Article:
New Guidelines: Social Media Influencers Must Label Paid Content

Social Media Influencers Must Label Paid Content
New Guidelines: Social Media Influencers Must Label Paid Content

The Federal Trade Commission (FTC) has issued new guidelines on how social media influencers should disclose paid content. The FTC is the government agency responsible for enforcing the nation’s consumer protection laws.

They ensure that companies and businesses treat consumers fairly, and they have the power to take action if they find a company that is not complying with the law. 

The new FTC guidelines say that social media influencers should always disclose when they have been compensated to endorse a product or service. This is a big change from what companies and social media influencers have done in the past.

What are social media influencers?

These are individuals who, as part of their own personal brands, craft and produce content which is then uploaded to online platforms such as Facebook, Instagram and YouTube, among others. 

Their content is typically centred on an interest they have, such as style, sports or holidays, and is generally shared by large groups of people. "It's the middleman who holds the power," says Rowan Cooper. 

An equity analyst at London-based stockbroker Panmure Gordon, and also the author of the company's 15-page note titled: "Social media market dominated by Facebook, Google and Twitter." "The social platforms have essentially cornered the advertising market by having access to the billions of users using their platforms," Cooper told Observer.

Why is this happening?

Marketers and publishers want to increase visibility of their brands. According to Pew Research Center, online and mobile advertisers spent $45 billion in 2014. Part of the reason is the 'influencer economy' is developing. 

As Facebook's push for better mobile advertising options continues to advance, brands are increasingly using social media stars to help drive engagement and connect with customers. 

As websites need to generate more revenue to sustain, they are willing to pay more for better engagement rates. However, Facebook's self-regulation and cautious approach to creators makes it difficult for brands to attribute their advertising dollars. 

Facebook's solution is to encourage brands to declare whether their ads are paid, sponsored or were the recipient of an influencer's 'gift'.

The guidelines

On Twitter, content which can easily be identified as advertising will only be allowed on a minimum of 12 tweets over the past 30 days, according to the new guidelines. Facebook users can only post content which is clearly identifiable as advertising in the description box, Facebook said. 

YouTube, on the other hand, has upped its controls on videos where paid product placements are being promoted. Video creators will no longer be able to insert a sponsor's logo or product promotion into the video when the "parenting" category is shown. "YouTube has always been about creator self-expression.

Why is this a big deal?

As more influencers are posting about products, and brands are using them to market themselves, it's easier than ever to get confused. So-called "influencers" might create sponsored content, for example by showing their friends what they're wearing on social media. 

This isn't illegal, but it could potentially be construed as a breach of trust. Companies are already extremely cautious about promoting their products on social media, but they're now faced with a new regulatory maze – new guidelines that will require influencers to identify sponsored posts.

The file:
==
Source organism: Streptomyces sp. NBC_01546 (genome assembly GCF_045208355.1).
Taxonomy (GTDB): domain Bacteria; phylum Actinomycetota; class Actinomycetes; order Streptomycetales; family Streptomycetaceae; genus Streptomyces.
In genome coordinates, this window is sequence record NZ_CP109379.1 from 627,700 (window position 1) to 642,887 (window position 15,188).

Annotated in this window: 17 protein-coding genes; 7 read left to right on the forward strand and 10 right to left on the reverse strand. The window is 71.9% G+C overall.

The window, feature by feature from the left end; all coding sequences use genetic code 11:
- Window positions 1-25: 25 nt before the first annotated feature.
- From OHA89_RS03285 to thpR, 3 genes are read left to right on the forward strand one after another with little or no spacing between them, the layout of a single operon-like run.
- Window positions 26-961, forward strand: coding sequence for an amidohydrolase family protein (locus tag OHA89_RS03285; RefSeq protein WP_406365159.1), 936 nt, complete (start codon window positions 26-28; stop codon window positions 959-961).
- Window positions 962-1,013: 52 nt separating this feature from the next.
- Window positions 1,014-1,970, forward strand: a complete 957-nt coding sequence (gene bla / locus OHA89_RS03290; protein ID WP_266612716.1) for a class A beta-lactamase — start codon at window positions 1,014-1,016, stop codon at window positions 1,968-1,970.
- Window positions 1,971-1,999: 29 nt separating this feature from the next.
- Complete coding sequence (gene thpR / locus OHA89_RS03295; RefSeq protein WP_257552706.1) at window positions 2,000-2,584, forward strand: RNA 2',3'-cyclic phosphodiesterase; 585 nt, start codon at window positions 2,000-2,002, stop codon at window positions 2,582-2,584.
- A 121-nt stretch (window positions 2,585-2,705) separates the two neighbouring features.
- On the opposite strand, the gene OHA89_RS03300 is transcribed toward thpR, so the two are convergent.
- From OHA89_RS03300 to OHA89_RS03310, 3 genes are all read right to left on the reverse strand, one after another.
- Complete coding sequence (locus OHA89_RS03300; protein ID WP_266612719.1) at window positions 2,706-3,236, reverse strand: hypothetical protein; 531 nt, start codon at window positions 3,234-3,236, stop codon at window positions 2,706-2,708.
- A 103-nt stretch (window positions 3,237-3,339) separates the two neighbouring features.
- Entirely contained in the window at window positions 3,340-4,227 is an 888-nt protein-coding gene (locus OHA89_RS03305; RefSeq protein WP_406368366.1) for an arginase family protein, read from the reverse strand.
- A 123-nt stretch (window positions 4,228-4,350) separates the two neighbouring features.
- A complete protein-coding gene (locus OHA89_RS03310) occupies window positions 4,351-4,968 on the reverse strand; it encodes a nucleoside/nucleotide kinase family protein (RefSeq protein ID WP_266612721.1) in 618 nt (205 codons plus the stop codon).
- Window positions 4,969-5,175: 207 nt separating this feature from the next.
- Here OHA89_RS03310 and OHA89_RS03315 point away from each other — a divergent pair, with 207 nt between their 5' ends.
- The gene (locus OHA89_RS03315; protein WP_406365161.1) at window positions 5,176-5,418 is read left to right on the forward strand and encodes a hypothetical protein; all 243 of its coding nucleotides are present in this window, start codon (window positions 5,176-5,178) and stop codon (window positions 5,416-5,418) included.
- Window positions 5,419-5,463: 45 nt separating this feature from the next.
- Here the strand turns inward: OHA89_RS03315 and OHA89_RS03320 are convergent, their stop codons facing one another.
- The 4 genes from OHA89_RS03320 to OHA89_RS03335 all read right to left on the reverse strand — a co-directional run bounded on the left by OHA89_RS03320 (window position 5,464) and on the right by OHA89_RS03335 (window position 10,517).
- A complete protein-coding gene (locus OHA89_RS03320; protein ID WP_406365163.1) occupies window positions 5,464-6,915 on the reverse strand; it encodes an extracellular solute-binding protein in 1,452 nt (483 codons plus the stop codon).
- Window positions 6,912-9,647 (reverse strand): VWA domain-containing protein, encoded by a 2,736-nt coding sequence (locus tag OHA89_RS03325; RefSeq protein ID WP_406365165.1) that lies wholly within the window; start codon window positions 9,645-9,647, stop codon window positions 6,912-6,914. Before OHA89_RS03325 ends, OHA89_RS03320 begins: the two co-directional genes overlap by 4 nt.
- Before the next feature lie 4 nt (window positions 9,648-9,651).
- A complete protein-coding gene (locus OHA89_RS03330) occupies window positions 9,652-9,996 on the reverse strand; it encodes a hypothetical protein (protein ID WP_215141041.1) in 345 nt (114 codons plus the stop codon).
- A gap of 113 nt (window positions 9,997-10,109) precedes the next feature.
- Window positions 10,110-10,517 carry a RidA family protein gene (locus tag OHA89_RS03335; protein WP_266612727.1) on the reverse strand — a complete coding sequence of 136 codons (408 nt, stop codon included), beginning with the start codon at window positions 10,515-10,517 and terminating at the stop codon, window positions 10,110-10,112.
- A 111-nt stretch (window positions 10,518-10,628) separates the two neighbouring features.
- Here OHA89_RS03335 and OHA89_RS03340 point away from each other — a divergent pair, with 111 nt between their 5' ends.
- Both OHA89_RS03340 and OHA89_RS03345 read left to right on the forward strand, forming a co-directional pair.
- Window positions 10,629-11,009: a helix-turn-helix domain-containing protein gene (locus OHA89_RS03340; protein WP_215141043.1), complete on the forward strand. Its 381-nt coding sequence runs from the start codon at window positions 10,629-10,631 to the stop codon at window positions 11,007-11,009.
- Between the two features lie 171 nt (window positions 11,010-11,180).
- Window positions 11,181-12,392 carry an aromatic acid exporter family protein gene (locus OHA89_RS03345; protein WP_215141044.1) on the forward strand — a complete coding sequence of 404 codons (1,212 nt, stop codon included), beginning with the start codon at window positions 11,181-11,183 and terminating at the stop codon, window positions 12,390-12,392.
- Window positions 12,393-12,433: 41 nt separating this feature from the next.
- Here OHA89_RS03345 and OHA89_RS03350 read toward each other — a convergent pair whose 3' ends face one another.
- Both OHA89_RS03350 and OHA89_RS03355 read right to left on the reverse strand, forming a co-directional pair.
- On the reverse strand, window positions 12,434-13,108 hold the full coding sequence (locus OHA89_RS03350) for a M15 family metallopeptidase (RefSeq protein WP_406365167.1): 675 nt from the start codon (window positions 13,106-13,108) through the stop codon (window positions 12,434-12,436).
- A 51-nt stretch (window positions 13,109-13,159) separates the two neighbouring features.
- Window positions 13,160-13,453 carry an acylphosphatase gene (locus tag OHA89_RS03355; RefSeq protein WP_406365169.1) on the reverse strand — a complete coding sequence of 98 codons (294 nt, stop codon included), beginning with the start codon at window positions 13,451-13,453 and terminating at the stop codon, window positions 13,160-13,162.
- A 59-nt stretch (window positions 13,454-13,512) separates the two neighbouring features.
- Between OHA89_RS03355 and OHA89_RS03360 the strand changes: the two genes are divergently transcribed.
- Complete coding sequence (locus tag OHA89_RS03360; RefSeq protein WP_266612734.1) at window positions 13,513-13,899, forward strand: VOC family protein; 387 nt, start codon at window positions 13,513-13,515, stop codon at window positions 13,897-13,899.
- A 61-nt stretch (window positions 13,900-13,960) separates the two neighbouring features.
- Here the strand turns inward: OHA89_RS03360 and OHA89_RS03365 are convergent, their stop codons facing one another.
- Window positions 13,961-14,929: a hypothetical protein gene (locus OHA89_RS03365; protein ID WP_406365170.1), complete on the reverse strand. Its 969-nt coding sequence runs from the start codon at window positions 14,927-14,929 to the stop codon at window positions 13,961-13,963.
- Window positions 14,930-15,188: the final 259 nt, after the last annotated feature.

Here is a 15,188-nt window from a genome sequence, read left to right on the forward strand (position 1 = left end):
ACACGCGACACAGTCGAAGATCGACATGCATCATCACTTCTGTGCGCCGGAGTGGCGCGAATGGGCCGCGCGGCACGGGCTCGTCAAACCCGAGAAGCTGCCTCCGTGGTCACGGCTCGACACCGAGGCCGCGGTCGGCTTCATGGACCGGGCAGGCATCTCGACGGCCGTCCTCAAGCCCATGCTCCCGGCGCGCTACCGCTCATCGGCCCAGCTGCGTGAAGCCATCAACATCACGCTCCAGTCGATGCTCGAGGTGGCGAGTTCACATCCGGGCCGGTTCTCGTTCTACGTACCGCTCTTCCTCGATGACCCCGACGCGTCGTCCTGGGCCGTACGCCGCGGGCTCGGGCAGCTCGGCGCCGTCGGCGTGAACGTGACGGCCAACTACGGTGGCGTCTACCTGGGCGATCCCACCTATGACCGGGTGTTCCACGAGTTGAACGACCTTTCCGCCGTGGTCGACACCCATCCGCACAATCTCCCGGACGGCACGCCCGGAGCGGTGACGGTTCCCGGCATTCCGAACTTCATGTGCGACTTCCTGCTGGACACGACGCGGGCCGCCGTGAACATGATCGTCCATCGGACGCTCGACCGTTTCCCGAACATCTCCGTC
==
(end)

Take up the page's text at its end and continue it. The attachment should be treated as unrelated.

Any changes that make it easier for influencers to tell consumers what they're really promoting could be a huge opportunity for brands looking to maximise their investment.

What about the influencers?

The rules also apply to social influencers who have not previously had their activities monitored, such as those who promote products and services for hire. 

Tackling Online Advertising Apart from Instagram and Facebook, the guidelines also stipulate that bloggers should clearly label the advertisement of which they are sharing on their social media profiles. 

Instagram has introduced a similar code of conduct last year, calling out influencers who appear in advertisements without claiming to be paid by the companies.

How to comply with these guidelines 

➤ Recognize that you can’t say you only recommend “affordable brands” if you get paid to do so by a brand. If the company is paying you to talk up their products, then you have to use the label “paid endorsement”. 

➤ Wait for your followers to complain if you are promoting their products and not simply recommending them, like you’re paid to do. 

➤ Apologize and keep your mouth shut about “paid endorsements” until it gets resolved. To ensure compliance, don’t even think of uploading a photo with a product if you don’t know if the influencer received payment. The Instagram police will find out. 

One quick fix As soon as you have identified an influencer on Instagram, you can see if they’ve ever done a sponsored post. Go to their profile and look at their hashtags.


With the arrival of social media, people are able to use this technology to connect, interact and learn from one another. But in the process of forming relationships with these social media influencers, people may end up becoming unwitting consumers of their products or their beliefs. 

The purpose of this research was to ensure that users are aware of this and aware of the type of content they are exposed to and the potential risks this could have.

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